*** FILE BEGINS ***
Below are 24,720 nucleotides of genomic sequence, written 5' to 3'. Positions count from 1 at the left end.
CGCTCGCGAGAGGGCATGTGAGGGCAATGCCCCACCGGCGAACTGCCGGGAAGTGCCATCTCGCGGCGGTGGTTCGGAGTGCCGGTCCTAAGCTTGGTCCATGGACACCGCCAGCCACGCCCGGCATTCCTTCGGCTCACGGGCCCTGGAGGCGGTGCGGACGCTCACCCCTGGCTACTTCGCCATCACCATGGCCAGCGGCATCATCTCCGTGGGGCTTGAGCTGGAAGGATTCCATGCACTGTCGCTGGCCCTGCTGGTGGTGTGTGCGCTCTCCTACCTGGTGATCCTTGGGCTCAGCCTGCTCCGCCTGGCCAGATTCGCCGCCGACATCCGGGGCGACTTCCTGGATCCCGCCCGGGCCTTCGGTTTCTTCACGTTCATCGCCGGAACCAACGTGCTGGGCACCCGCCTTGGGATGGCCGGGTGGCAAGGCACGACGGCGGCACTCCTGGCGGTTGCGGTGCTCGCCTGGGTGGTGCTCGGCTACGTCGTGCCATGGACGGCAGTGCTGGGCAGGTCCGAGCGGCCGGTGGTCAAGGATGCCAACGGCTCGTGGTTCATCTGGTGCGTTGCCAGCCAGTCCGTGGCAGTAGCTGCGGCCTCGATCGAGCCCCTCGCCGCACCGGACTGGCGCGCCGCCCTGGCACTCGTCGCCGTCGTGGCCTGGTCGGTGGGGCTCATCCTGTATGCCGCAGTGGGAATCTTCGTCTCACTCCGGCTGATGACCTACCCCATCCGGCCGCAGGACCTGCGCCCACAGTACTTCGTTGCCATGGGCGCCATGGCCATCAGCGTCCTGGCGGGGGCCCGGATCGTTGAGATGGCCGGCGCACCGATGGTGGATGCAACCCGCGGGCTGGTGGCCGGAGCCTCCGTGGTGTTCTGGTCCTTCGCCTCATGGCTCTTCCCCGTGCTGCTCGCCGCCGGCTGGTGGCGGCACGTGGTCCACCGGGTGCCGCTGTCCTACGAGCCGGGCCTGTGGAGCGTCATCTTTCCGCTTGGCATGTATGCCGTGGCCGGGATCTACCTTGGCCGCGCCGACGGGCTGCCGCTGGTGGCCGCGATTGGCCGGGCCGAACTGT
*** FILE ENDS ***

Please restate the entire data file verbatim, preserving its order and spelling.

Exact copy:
Below are 24,720 nucleotides of genomic sequence, written 5' to 3'. Positions count from 1 at the left end.
CGCTCGCGAGAGGGCATGTGAGGGCAATGCCCCACCGGCGAACTGCCGGGAAGTGCCATCTCGCGGCGGTGGTTCGGAGTGCCGGTCCTAAGCTTGGTCCATGGACACCGCCAGCCACGCCCGGCATTCCTTCGGCTCACGGGCCCTGGAGGCGGTGCGGACGCTCACCCCTGGCTACTTCGCCATCACCATGGCCAGCGGCATCATCTCCGTGGGGCTTGAGCTGGAAGGATTCCATGCACTGTCGCTGGCCCTGCTGGTGGTGTGTGCGCTCTCCTACCTGGTGATCCTTGGGCTCAGCCTGCTCCGCCTGGCCAGATTCGCCGCCGACATCCGGGGCGACTTCCTGGATCCCGCCCGGGCCTTCGGTTTCTTCACGTTCATCGCCGGAACCAACGTGCTGGGCACCCGCCTTGGGATGGCCGGGTGGCAAGGCACGACGGCGGCACTCCTGGCGGTTGCGGTGCTCGCCTGGGTGGTGCTCGGCTACGTCGTGCCATGGACGGCAGTGCTGGGCAGGTCCGAGCGGCCGGTGGTCAAGGATGCCAACGGCTCGTGGTTCATCTGGTGCGTTGCCAGCCAGTCCGTGGCAGTAGCTGCGGCCTCGATCGAGCCCCTCGCCGCACCGGACTGGCGCGCCGCCCTGGCACTCGTCGCCGTCGTGGCCTGGTCGGTGGGGCTCATCCTGTATGCCGCAGTGGGAATCTTCGTCTCACTCCGGCTGATGACCTACCCCATCCGGCCGCAGGACCTGCGCCCACAGTACTTCGTTGCCATGGGCGCCATGGCCATCAGCGTCCTGGCGGGGGCCCGGATCGTTGAGATGGCCGGCGCACCGATGGTGGATGCAACCCGCGGGCTGGTGGCCGGAGCCTCCGTGGTGTTCTGGTCCTTCGCCTCATGGCTCTTCCCCGTGCTGCTCGCCGCCGGCTGGTGGCGGCACGTGGTCCACCGGGTGCCGCTGTCCTACGAGCCGGGCCTGTGGAGCGTCATCTTTCCGCTTGGCATGTATGCCGTGGCCGGGATCTACCTTGGCCGCGCCGACGGGCTGCCGCTGGTGGCCGCGATTGGCCGGGCCGAACTGT